The music on ADKoT proves, beyond any doubt, that Eddie Van Halen is still the best rock guitarist on the planet.  His hooks are infectious and dirty, melodic and gritty.  The album is loud.  Really loud!  There’s no pop like “Can’t Stop Lovin’ You” or “Dreams.”  ADKoT has the grit of VH’s first four albums, and none of polish of 1984 or the so-called Van Hagar output.  VH was criticized for resurrecting old material — old outtakes and demos from 70’s and 80’s — for this album, but that best explains why this album has elephant balls.  You can tell you’re listening to Van Halen, but it sounds like the young, hungry, partying Van Halen of the early 80’s.  At the risk of sounding like an ageist, it’s hard to believe guys pushing 60 still have enough fire in ’em to rock this hard.

I expected more songs with a bit of shuffle to them.  It’s easy to imagine that Diamond Dave would try to make an album of uptempo show tunes.  But this is rock, pure and simple.  The only song that has a softer feel is “Stay Frosty,” an “Ice Cream Man” for the 2000’s.  “You and Your Blues” is pure stomp, with just enough pop to make you think of “Jamie’s Cryin’.”

“China Town” is Van Halen doing thrash… well sort of.  It cooks like a honest-to-goodness metal song.  “Bullet Head” isn’t really much different.  It would fit nicely right next to “Romeo Delight.” “Blood and Fire” reminds me of “Unchained,” 3 parts metal, 2 parts pop.  It’s one of the songs that is unmistakably vintage VH.

For “AsIs,” Eddie must have tuned his guitar way down.  It’s got a blues metal boogy with a punk vibe.  Guys half their age would have a helluva time keeping up with it.  Van Halen’s never done anything like “Honeybabysweetiedoll.”  The intro sounds like extraterrestrials of the old B movies. The guitar growls and bites.  “Outta Space” is another big guitar boogy that would be impossible for any guitar rock fan to resist.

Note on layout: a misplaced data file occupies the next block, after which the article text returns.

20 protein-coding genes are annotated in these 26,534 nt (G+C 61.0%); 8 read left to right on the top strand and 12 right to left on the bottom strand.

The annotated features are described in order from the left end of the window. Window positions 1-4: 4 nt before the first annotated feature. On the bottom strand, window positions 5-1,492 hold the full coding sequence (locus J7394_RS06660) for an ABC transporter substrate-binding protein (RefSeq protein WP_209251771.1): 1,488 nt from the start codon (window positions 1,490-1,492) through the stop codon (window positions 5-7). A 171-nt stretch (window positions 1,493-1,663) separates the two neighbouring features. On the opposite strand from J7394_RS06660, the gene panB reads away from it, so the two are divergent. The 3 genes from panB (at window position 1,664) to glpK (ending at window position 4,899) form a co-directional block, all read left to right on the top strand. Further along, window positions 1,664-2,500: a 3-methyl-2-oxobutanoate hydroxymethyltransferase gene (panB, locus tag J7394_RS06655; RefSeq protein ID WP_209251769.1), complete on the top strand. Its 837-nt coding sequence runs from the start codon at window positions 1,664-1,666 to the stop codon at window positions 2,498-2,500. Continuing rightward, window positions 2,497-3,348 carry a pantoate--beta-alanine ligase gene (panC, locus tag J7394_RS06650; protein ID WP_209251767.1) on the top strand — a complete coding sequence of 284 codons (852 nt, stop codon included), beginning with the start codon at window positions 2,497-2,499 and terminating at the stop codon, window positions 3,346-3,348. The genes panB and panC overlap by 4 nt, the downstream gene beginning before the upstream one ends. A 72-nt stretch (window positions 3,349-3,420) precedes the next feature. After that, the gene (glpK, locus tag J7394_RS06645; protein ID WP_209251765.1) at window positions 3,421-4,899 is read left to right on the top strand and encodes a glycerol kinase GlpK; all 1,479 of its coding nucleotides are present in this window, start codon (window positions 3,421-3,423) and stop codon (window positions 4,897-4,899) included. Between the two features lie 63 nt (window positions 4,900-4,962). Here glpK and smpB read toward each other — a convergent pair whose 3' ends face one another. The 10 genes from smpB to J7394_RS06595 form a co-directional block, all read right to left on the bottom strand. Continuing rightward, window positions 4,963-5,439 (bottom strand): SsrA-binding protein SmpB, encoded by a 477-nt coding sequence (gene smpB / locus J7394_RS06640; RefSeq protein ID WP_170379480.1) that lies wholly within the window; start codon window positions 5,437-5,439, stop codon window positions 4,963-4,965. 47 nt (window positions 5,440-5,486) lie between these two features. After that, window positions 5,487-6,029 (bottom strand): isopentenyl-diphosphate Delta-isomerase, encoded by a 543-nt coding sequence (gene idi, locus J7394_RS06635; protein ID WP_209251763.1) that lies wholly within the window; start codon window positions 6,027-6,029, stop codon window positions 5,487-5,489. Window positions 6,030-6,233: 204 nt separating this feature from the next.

The things about this album that jump out at me the most are:

  • Eddie might be playing the best guitar of his life!
  • David Lee Roth can still sing (at least in the studio)
  • Either Wolfgang Van Halen is one of the best bass players around — a far superior player to Michael Anthony — or Van Halen finally decided to put out an album where the bass could be heard in the mix on all the songs.  Whatever the case may be, the kid’s amazing!
  • Alex Van Halen is still among the best rock drummers ever; no resting on his laurels on this album.
  • The lyrics are not atypical for David Lee Roth, but there’s little or nothing on there that would embarrass him.  He’s a more clever — and more eccentric — writer than Sammy Hagar by miles.
  • The true “brown sound” is mostly gone.  Eddie’s new gear sounds so different from the stuff he was using the last time they worked with Roth. But you can still here Eddie in the crunch.  “Big River” is a good example of the brown sound finding its way to the surface.

If you like Van Halen, run to the store or to amazon or wherever and get your hands on ADKoT.  If you just like rock, you’ll have no complaints and  it will be $12-15 well spent.


VH goes acoustic

18 01 2012

and makes a documentary with Roth.  Interesting.–223429483

Hey, Wolfie can really shred!

10 01 2012

I had no idea the boy had such skills! He’s really good.  It shouldn’t surprise me given the musical talent in his genes.

After 16 years…

9 01 2012

we finally get a new Van Halen-David Lee Roth song.   “Tattoo” debuts tomorrow.  Preview clips were available online, but UMG has pulled them all due to copyright.

Here’s the purported track listing for the new album which will be released in a month.

01. Tattoo
02. She’s The Woman
03. You and Your Blues
04. China Town
05. Blood and Fire
06. Bullethead
07. As Is
08. Honeybabysweetiedoll
09. The Trouble With Never
10. Outta Space
11. Stay Frosty
12. Big River
13. Beats Workin’

A Different Kind of Truth

6 01 2012

Van Halen’s new album, A Different Kind of Truth, is set to hit stores on February 7.  The first single, “Tattoo,”  will debut on January 10.  Finally we’ll have new Van Halen material.  It’s been a long time.